Over the past few years, more and more third-sector marketers have experimented with value-exchange products. According to Paul Amadi (Director of Fundraising, Diabetes UK) value-exchange campaigns tend to have a good conversion rate, while opening the door to long-term support.
Sam Thompson discussed how NSPCC integrate value-exchange products into larger campaigns. During the recent ‘PANTS’ campaign, which aimed to educate parents on how to speak to children to keep them safe from abuse, NSPCC used Amigo to cross-sell their ‘PANTS’ activity pack to engaged audiences. This enabled NSPCC to pull in hundreds of new financial supporters.
Alex Hill from Macmillan suggested charities could promote value-exchange products to emotionally-invested audiences, such as those who participate in fundraising challenges.
Charities can also exchange emotional value for support. Nathalie Ormrod talked us through Unicef’s Memory Lane project, which used personalisation techniques to invoke nostalgia about childhood and highlight the most impressive milestones achieved by Unicef’s work during your lifetime. This is another example that shows why Amigo believes in enabling marketers to personalise the last mile of their campaigns.
Creating a site that works for everyone
Like most marketers, charity marketers often have to cater for a variety of stakeholders. This can be a problem if they end up spreading their efforts too thinly in an attempt to satisfy every group.
Oscar MacKenzie mentioned that this was a predicament that wateraid.org faced a few years ago. As an international development charity, WaterAid were using their site to attract donations as well as to inform different groups (supporters, humanitarian specialists) about the WASH principles and the other principles that underpin their work on the ground.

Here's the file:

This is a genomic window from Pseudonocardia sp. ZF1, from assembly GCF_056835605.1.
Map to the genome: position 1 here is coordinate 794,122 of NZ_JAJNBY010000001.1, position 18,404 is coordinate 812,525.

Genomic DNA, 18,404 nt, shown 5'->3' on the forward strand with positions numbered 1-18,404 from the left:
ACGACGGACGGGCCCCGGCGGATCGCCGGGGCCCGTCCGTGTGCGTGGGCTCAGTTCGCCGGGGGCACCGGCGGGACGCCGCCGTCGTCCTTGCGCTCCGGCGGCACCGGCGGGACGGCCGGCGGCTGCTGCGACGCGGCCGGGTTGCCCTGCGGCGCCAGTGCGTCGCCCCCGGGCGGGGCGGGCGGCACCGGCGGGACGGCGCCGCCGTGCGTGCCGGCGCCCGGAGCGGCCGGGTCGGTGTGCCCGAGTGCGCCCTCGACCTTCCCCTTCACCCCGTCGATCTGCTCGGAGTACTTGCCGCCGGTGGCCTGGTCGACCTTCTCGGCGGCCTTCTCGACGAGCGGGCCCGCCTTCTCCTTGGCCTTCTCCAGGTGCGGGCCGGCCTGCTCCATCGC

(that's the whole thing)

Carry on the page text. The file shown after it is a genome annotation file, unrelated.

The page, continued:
“We had a large, burdensome site packed with lots of factual information about our service delivery. Looking into our site analytics and user research, we were able to realise that people weren’t looking to ascertain this level of information to prompt donation. For most of our supporters, the act of donating is much more about making an emotional connection – about being able to make a positive impact on the lives of vulnerable people.”
WaterAid re-engineered their site to make it a more emotional platform, using video to showcase the human stories of their beneficiaries. The current site is now far more effective at securing donations.
Other charities present at the breakfast, such as Coram and Shelter, don’t have the option of drastically streamlining their websites. For these charities, their sites are a key place for beneficiaries to access advice and services.
A number of our guests discussed how they’re planning to invest in personalisation efforts in 2018 to meet this challenge. This April, NSPCC will be trialling a campaign where users will be able to choose the experience they receive, based on their stated motivation for visiting the site. By providing visitors with a tailored experience, NSPCC will induce what is sometimes termed “reciprocity bias.” They will be able to serve more effective donation asks throughout the site. Personalisation will also benefit so-called ‘pure’ donors (people who have come to the site with a pre-existing motivation to donate) by steering them towards a frictionless donation journey.
You’ll find more content like this on our blog. If you’re interested in attending an Amigo marketers’ breakfast, we’d love to hear from you.